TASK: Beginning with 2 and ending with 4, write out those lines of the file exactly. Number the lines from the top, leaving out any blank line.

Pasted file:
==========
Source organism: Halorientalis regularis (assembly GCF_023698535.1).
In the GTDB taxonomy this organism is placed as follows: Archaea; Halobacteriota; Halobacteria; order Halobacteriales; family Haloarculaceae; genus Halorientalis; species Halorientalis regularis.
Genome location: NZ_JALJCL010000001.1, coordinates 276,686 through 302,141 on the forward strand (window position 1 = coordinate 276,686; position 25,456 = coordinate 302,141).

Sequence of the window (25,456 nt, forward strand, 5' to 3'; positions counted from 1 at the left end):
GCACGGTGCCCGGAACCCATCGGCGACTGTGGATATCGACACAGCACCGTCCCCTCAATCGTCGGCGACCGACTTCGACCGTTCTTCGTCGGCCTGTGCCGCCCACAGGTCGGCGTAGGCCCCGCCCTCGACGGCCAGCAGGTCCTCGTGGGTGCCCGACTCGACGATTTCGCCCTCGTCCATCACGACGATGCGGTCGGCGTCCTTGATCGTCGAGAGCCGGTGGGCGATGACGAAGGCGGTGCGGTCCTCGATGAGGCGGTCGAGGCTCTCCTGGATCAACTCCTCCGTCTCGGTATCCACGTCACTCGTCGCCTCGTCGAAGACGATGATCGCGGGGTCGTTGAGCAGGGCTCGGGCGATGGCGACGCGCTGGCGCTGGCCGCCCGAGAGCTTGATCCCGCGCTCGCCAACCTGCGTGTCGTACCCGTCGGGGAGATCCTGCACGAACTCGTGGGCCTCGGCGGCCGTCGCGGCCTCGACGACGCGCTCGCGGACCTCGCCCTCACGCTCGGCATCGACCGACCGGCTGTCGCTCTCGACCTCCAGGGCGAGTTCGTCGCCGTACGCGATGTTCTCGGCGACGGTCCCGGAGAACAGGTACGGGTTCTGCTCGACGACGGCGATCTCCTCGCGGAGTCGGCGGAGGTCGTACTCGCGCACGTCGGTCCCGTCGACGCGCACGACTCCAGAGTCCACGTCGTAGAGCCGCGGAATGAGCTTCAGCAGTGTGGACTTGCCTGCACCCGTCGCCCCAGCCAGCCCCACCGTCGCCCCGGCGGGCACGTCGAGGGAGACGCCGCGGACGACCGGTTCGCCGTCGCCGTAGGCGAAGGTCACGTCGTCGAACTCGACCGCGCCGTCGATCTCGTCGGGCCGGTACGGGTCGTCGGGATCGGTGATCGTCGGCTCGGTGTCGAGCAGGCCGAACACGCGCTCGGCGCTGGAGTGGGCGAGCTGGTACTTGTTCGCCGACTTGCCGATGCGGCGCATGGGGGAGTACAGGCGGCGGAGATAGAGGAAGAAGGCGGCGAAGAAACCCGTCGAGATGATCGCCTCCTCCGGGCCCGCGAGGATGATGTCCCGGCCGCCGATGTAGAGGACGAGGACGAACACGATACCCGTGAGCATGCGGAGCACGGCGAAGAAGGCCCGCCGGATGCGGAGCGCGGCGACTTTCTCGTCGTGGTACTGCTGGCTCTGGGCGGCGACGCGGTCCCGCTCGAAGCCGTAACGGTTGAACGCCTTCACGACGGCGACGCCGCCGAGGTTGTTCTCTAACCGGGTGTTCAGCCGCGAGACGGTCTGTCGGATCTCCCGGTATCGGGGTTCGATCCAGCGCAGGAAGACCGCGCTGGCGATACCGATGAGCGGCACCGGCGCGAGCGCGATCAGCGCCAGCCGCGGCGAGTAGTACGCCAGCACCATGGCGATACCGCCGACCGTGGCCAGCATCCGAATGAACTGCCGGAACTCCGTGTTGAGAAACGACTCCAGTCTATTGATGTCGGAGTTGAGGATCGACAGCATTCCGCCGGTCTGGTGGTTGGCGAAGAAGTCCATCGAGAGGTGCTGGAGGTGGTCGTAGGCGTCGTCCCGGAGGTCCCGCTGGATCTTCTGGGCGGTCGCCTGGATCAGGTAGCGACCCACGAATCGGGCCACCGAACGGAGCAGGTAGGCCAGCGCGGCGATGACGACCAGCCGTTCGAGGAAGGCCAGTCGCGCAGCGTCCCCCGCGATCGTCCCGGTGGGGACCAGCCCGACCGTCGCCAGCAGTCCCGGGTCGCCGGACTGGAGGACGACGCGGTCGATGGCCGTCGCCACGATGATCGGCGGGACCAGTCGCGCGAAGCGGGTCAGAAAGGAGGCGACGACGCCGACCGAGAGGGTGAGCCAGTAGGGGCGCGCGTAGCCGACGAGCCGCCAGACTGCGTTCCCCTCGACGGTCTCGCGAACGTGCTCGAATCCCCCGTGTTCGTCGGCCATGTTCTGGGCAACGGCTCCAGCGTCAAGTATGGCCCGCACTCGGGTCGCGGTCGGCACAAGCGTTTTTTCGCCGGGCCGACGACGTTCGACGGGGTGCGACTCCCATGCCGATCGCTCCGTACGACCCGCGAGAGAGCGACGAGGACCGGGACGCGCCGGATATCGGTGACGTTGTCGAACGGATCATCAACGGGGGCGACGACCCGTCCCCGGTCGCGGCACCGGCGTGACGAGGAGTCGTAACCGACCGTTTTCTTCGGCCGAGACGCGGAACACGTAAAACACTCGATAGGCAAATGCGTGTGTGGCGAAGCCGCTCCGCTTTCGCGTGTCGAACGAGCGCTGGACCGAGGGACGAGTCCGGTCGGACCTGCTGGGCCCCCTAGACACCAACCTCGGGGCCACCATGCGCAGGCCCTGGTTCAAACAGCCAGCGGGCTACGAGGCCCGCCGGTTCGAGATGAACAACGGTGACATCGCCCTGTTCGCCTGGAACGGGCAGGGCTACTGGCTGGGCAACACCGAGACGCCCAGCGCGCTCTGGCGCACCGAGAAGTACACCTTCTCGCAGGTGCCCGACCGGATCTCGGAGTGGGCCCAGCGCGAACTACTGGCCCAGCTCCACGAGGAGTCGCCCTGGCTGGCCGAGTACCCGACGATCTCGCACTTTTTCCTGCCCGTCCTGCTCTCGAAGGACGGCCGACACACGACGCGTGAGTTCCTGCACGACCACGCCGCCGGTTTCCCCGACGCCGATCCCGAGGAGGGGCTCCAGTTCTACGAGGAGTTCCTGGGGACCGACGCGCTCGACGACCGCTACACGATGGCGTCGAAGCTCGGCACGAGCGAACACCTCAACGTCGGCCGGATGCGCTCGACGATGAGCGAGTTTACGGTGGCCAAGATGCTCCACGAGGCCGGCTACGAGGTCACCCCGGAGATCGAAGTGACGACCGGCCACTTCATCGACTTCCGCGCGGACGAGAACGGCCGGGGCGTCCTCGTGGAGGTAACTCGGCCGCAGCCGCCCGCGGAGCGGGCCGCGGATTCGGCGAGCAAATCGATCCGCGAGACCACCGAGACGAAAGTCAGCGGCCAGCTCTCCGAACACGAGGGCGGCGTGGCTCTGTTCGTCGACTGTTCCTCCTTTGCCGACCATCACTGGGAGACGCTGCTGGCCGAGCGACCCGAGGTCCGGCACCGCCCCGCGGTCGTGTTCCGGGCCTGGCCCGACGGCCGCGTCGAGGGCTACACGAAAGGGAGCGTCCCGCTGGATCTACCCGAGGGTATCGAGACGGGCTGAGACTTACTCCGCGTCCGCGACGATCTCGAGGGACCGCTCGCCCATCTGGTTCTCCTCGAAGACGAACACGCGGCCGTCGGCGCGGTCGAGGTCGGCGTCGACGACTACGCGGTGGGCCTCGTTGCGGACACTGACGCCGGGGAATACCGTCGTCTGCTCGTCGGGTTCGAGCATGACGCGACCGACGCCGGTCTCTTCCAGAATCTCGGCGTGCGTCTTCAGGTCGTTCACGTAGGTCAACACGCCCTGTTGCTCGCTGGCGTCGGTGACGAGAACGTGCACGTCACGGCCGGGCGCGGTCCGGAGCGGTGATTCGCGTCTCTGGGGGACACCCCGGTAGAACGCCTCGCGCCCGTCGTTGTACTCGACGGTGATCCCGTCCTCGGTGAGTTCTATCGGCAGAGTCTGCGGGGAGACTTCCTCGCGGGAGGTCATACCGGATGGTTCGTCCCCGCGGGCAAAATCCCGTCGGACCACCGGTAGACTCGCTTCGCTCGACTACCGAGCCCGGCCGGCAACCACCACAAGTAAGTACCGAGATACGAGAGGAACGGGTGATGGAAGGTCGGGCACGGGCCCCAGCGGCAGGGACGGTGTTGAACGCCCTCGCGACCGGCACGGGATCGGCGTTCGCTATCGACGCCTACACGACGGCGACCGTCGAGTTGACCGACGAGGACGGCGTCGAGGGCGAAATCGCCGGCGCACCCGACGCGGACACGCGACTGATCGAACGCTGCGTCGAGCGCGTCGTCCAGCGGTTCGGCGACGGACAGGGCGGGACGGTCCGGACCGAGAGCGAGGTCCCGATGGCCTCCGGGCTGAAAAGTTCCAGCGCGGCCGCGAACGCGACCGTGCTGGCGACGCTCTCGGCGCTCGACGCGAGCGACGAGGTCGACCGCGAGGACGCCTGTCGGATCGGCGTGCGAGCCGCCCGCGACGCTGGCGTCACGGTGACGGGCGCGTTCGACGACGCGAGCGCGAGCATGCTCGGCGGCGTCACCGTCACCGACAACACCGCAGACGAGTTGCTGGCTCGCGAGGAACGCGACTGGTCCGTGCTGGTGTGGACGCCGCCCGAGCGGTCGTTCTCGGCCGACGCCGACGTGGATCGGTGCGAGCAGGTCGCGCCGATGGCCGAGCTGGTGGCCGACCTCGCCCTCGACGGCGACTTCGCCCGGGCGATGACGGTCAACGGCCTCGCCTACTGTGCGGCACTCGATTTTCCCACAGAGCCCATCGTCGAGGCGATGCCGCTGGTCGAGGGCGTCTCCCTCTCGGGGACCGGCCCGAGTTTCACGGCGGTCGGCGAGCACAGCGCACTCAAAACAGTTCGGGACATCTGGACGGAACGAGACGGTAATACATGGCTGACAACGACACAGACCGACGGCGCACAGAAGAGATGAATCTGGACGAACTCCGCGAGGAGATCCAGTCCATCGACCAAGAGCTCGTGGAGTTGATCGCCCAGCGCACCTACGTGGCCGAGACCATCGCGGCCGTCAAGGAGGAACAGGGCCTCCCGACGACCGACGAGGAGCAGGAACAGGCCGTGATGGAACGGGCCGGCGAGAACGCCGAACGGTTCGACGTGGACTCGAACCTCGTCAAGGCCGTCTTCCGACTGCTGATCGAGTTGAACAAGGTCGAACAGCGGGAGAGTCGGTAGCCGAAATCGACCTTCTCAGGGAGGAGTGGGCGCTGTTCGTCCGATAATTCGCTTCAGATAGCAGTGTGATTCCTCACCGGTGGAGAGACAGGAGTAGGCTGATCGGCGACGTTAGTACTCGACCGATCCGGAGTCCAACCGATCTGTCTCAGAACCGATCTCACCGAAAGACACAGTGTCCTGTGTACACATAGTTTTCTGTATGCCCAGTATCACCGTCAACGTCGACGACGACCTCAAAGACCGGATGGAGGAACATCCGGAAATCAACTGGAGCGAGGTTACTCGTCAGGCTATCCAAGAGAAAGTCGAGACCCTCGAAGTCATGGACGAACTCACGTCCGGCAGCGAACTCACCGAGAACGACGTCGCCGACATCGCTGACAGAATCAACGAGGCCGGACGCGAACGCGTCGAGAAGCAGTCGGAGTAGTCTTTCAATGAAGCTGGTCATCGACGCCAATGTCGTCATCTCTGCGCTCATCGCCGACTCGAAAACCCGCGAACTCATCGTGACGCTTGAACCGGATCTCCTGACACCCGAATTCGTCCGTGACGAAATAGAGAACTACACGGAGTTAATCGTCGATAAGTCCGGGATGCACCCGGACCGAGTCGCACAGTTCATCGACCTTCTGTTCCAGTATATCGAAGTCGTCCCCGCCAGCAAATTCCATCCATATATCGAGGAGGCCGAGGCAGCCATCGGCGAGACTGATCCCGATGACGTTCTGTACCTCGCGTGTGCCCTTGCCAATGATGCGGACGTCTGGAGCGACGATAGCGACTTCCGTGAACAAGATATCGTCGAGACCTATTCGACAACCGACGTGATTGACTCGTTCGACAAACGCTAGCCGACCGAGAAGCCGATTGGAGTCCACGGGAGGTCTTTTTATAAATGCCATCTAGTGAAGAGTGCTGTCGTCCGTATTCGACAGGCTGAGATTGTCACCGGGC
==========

In the GTDB taxonomy this organism is placed as follows: Archaea; Halobacteriota; Halobacteria; order Halobacteriales; family Haloarculaceae; genus Halorientalis; species Halorientalis regularis.
Genome location: NZ_JALJCL010000001.1, coordinates 276,686 through 302,141 on the forward strand (window position 1 = coordinate 276,686; position 25,456 = coordinate 302,141).

Sequence of the window (25,456 nt, forward strand, 5' to 3'; positions counted from 1 at the left end):